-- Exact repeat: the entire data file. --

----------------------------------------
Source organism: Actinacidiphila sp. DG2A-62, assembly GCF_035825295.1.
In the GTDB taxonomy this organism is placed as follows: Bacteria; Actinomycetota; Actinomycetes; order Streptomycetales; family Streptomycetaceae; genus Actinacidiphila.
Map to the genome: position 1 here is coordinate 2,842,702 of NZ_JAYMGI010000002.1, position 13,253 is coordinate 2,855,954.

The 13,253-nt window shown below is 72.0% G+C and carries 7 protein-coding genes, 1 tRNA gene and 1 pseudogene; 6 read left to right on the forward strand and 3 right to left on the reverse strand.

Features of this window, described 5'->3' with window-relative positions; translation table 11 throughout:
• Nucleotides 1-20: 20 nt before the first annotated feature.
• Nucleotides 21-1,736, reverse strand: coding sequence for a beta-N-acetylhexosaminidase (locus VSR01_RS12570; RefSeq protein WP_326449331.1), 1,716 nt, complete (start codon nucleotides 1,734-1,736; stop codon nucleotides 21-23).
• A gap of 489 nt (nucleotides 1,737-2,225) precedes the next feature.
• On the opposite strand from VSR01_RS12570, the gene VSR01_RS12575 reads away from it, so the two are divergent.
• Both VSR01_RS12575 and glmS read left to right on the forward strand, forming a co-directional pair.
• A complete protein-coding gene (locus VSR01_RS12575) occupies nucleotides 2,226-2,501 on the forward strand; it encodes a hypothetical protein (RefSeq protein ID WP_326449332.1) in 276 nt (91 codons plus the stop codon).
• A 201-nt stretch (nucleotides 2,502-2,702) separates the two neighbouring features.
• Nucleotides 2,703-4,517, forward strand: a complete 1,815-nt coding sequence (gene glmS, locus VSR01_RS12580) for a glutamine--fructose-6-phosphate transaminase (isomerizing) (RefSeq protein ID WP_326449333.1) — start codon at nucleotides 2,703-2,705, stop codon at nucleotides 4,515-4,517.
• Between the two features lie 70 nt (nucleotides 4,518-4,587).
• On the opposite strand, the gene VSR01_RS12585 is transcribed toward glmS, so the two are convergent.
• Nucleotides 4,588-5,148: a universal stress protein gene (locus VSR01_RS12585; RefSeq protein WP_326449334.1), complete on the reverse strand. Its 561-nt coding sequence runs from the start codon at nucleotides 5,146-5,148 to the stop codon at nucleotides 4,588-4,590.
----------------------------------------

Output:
Source organism: Actinacidiphila sp. DG2A-62, assembly GCF_035825295.1.
In the GTDB taxonomy this organism is placed as follows: Bacteria; Actinomycetota; Actinomycetes; order Streptomycetales; family Streptomycetaceae; genus Actinacidiphila.
Map to the genome: position 1 here is coordinate 2,842,702 of NZ_JAYMGI010000002.1, position 13,253 is coordinate 2,855,954.

The 13,253-nt window shown below is 72.0% G+C and carries 7 protein-coding genes, 1 tRNA gene and 1 pseudogene; 6 read left to right on the forward strand and 3 right to left on the reverse strand.

Features of this window, described 5'->3' with window-relative positions; translation table 11 throughout:
• Nucleotides 1-20: 20 nt before the first annotated feature.
• Nucleotides 21-1,736, reverse strand: coding sequence for a beta-N-acetylhexosaminidase (locus VSR01_RS12570; RefSeq protein WP_326449331.1), 1,716 nt, complete (start codon nucleotides 1,734-1,736; stop codon nucleotides 21-23).
• A gap of 489 nt (nucleotides 1,737-2,225) precedes the next feature.
• On the opposite strand from VSR01_RS12570, the gene VSR01_RS12575 reads away from it, so the two are divergent.
• Both VSR01_RS12575 and glmS read left to right on the forward strand, forming a co-directional pair.
• A complete protein-coding gene (locus VSR01_RS12575) occupies nucleotides 2,226-2,501 on the forward strand; it encodes a hypothetical protein (RefSeq protein ID WP_326449332.1) in 276 nt (91 codons plus the stop codon).
• A 201-nt stretch (nucleotides 2,502-2,702) separates the two neighbouring features.
• Nucleotides 2,703-4,517, forward strand: a complete 1,815-nt coding sequence (gene glmS, locus VSR01_RS12580) for a glutamine--fructose-6-phosphate transaminase (isomerizing) (RefSeq protein ID WP_326449333.1) — start codon at nucleotides 2,703-2,705, stop codon at nucleotides 4,515-4,517.
• Between the two features lie 70 nt (nucleotides 4,518-4,587).
• On the opposite strand, the gene VSR01_RS12585 is transcribed toward glmS, so the two are convergent.
• Nucleotides 4,588-5,148: a universal stress protein gene (locus VSR01_RS12585; RefSeq protein WP_326449334.1), complete on the reverse strand. Its 561-nt coding sequence runs from the start codon at nucleotides 5,146-5,148 to the stop codon at nucleotides 4,588-4,590.